Al-Qaida and associated groups were believed to be planning an attack on the German parliament's seat - the Reichstag in Berlin, Der Spiegel reported on Saturday.
According to the report, the groups planned to take hostages and "perpetrate a bloodbath" using firearms. The cell planning the attack was supposedly comprised of one German, a Turk, a man from North Africa and an unknown suspect.
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The attack was planned to take place in February or March. Authorities
said that intelligence about the plot was behind Wednesday's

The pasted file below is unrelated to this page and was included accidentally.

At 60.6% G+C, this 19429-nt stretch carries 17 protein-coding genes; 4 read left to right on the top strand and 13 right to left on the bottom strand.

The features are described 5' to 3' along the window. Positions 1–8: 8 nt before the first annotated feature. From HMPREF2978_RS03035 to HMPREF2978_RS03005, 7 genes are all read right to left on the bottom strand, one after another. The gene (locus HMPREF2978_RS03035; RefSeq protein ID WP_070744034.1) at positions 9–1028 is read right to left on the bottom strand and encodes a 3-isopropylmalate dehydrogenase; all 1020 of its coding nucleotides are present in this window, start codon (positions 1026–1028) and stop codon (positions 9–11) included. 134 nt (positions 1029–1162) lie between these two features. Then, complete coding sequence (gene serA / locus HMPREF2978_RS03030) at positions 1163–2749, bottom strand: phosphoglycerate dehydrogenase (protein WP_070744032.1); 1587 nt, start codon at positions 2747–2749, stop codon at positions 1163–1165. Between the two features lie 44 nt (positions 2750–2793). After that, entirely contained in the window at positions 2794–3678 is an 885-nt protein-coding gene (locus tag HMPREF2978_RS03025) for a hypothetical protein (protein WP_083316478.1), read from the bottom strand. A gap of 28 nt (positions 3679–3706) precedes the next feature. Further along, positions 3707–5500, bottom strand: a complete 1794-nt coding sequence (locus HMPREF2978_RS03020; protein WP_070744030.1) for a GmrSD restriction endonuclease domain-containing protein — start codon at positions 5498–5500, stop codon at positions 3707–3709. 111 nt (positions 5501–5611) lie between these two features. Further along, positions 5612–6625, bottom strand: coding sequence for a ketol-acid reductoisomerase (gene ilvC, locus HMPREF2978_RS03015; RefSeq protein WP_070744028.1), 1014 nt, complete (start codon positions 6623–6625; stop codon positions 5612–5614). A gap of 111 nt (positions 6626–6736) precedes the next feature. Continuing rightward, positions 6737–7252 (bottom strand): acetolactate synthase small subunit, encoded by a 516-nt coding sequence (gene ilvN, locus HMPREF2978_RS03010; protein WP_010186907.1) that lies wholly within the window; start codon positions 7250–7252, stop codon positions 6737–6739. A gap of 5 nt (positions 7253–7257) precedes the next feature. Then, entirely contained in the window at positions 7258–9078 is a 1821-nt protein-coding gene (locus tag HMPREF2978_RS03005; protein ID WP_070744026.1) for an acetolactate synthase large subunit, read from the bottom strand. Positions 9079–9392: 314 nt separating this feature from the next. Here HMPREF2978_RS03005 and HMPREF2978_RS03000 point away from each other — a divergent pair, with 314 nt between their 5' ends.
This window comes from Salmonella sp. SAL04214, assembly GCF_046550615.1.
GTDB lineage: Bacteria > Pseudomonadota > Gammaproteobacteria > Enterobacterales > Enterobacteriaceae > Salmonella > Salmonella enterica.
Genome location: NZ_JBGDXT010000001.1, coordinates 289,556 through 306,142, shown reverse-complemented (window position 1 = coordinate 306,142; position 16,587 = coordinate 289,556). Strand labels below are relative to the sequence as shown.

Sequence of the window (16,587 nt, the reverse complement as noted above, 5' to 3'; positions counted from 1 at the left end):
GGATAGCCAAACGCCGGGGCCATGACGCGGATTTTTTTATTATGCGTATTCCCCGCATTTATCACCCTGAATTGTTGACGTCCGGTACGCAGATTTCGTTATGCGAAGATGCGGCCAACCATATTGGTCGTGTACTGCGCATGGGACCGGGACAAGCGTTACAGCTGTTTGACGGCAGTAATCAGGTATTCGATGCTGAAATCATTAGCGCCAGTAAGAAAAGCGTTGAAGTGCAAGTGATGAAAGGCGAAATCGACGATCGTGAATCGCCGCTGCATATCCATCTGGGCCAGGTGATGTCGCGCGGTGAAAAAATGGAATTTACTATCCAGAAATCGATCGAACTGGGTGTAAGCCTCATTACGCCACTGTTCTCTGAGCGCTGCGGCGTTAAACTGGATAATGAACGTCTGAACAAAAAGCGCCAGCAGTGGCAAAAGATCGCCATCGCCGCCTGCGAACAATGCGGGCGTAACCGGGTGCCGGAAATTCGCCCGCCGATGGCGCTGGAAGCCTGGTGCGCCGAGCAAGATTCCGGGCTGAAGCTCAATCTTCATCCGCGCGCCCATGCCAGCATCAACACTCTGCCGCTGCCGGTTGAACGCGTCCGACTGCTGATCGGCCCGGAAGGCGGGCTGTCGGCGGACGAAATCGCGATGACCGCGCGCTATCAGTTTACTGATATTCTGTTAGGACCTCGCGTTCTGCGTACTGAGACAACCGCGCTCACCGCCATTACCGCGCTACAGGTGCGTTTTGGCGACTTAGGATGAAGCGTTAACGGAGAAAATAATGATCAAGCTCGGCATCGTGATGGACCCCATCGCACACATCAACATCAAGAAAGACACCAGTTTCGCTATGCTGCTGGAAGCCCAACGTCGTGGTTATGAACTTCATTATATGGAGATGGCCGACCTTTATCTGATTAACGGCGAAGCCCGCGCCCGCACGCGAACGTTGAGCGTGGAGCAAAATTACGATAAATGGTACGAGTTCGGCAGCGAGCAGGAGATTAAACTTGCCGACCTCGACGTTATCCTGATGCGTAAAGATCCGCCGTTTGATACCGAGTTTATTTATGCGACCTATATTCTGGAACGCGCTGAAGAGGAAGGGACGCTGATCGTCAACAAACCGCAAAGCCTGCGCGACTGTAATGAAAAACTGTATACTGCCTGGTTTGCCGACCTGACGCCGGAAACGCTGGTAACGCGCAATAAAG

announcement by the German Interior Ministry of an imminent attack, Spiegel reported.
The warning came from a jihaidst who wanted to leave his terrorist
group. The man contacted a German law enforcement agency several times
last week, according to the report.
Another warning came to the Germans via the FBI in the United States.
The FBI allegedly told the Germans that a Shi'ite group from India has
entered into a pact with al-Qaida and has sent two men to carry out an
attack in Germany, Spiegel reported.
The domestic intelligence services in both Germany and the US (the BKA
and FBI, respectively) were said to be very concerned by the reports,
but the foreign intelligence services of the two powers (the BND and
CIA) were said to be skeptical, according to the report.